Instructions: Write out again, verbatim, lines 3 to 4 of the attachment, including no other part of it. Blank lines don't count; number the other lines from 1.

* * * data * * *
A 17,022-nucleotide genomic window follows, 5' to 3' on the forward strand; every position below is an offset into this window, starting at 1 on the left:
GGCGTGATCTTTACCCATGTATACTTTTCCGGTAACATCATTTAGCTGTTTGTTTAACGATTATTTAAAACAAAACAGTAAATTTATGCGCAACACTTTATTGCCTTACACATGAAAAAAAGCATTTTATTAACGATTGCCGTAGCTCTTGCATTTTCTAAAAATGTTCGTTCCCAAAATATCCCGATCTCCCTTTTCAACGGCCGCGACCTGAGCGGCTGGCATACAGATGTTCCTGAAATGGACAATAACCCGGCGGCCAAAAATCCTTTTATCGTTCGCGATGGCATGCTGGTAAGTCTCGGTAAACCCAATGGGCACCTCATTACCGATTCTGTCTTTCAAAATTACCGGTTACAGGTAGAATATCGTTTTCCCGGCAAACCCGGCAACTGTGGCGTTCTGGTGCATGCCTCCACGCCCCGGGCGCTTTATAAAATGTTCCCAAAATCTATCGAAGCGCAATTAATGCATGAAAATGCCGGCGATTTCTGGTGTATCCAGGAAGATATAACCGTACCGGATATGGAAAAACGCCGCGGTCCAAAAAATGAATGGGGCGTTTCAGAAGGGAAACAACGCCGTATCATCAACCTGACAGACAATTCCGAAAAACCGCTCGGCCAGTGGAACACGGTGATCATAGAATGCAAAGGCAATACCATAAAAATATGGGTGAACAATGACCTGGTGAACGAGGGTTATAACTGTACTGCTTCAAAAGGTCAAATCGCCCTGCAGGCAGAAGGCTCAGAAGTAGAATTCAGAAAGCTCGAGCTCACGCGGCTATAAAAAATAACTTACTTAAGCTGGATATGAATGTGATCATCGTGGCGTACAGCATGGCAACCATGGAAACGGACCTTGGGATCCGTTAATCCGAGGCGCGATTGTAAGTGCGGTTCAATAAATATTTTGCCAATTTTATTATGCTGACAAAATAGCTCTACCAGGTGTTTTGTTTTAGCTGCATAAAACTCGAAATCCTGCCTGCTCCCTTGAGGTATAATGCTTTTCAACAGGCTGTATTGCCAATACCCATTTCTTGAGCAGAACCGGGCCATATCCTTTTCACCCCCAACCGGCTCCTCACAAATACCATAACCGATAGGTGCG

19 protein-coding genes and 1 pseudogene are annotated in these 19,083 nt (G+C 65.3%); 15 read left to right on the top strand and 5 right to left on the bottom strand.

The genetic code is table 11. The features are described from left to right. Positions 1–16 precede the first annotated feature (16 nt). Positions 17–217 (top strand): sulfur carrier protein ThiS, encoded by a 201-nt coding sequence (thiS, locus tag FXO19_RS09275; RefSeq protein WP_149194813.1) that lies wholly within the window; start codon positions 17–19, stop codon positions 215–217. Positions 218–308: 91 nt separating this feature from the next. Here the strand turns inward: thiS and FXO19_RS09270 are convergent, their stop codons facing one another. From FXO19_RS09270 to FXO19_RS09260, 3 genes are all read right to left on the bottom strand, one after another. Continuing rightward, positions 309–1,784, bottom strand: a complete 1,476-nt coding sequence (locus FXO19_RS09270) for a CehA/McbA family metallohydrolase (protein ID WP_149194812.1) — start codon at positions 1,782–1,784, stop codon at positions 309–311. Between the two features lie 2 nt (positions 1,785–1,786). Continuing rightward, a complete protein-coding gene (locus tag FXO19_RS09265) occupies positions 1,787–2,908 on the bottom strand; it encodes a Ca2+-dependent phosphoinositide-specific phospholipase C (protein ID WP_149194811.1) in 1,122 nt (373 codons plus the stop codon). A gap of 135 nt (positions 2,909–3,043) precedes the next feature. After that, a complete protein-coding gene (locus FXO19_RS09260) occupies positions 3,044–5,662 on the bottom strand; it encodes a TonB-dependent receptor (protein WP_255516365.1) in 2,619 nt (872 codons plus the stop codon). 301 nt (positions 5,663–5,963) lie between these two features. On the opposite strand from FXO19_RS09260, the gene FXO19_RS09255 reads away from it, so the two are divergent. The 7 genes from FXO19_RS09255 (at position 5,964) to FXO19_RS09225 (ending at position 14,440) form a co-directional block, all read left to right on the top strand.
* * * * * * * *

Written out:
19 protein-coding genes and 1 pseudogene are annotated in these 19,083 nt (G+C 65.3%); 15 read left to right on the top strand and 5 right to left on the bottom strand.

The genetic code is table 11. The features are described from left to right. Positions 1–16 precede the first annotated feature (16 nt). Positions 17–217 (top strand): sulfur carrier protein ThiS, encoded by a 201-nt coding sequence (thiS, locus tag FXO19_RS09275; RefSeq protein WP_149194813.1) that lies wholly within the window; start codon positions 17–19, stop codon positions 215–217. Positions 218–308: 91 nt separating this feature from the next. Here the strand turns inward: thiS and FXO19_RS09270 are convergent, their stop codons facing one another. From FXO19_RS09270 to FXO19_RS09260, 3 genes are all read right to left on the bottom strand, one after another. Continuing rightward, positions 309–1,784, bottom strand: a complete 1,476-nt coding sequence (locus FXO19_RS09270) for a CehA/McbA family metallohydrolase (protein ID WP_149194812.1) — start codon at positions 1,782–1,784, stop codon at positions 309–311. Between the two features lie 2 nt (positions 1,785–1,786). Continuing rightward, a complete protein-coding gene (locus tag FXO19_RS09265) occupies positions 1,787–2,908 on the bottom strand; it encodes a Ca2+-dependent phosphoinositide-specific phospholipase C (protein ID WP_149194811.1) in 1,122 nt (373 codons plus the stop codon). A gap of 135 nt (positions 2,909–3,043) precedes the next feature. After that, a complete protein-coding gene (locus FXO19_RS09260) occupies positions 3,044–5,662 on the bottom strand; it encodes a TonB-dependent receptor (protein WP_255516365.1) in 2,619 nt (872 codons plus the stop codon). 301 nt (positions 5,663–5,963) lie between these two features. On the opposite strand from FXO19_RS09260, the gene FXO19_RS09255 reads away from it, so the two are divergent. The 7 genes from FXO19_RS09255 (at position 5,964) to FXO19_RS09225 (ending at position 14,440) form a co-directional block, all read left to right on the top strand.